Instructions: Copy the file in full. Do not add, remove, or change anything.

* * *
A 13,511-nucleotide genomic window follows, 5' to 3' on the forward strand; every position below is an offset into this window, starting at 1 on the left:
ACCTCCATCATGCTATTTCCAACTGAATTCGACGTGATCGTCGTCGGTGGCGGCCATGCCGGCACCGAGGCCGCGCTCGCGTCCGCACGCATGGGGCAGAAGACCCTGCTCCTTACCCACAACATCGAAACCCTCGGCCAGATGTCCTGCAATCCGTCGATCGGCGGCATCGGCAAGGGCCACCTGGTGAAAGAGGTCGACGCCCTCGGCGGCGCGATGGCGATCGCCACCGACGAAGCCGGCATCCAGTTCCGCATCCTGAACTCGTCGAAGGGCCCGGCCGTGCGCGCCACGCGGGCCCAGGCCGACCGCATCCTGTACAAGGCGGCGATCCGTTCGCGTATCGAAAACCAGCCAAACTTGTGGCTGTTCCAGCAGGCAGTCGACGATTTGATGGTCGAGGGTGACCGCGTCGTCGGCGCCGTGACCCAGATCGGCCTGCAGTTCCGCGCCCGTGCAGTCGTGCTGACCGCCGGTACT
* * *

A 13,511-nucleotide genomic window follows, 5' to 3' on the forward strand; every position below is an offset into this window, starting at 1 on the left:
ACCTCCATCATGCTATTTCCAACTGAATTCGACGTGATCGTCGTCGGTGGCGGCCATGCCGGCACCGAGGCCGCGCTCGCGTCCGCACGCATGGGGCAGAAGACCCTGCTCCTTACCCACAACATCGAAACCCTCGGCCAGATGTCCTGCAATCCGTCGATCGGCGGCATCGGCAAGGGCCACCTGGTGAAAGAGGTCGACGCCCTCGGCGGCGCGATGGCGATCGCCACCGACGAAGCCGGCATCCAGTTCCGCATCCTGAACTCGTCGAAGGGCCCGGCCGTGCGCGCCACGCGGGCCCAGGCCGACCGCATCCTGTACAAGGCGGCGATCCGTTCGCGTATCGAAAACCAGCCAAACTTGTGGCTGTTCCAGCAGGCAGTCGACGATTTGATGGTCGAGGGTGACCGCGTCGTCGGCGCCGTGACCCAGATCGGCCTGCAGTTCCGCGCCCGTGCAGTCGTGCTGACCGCCGGTACT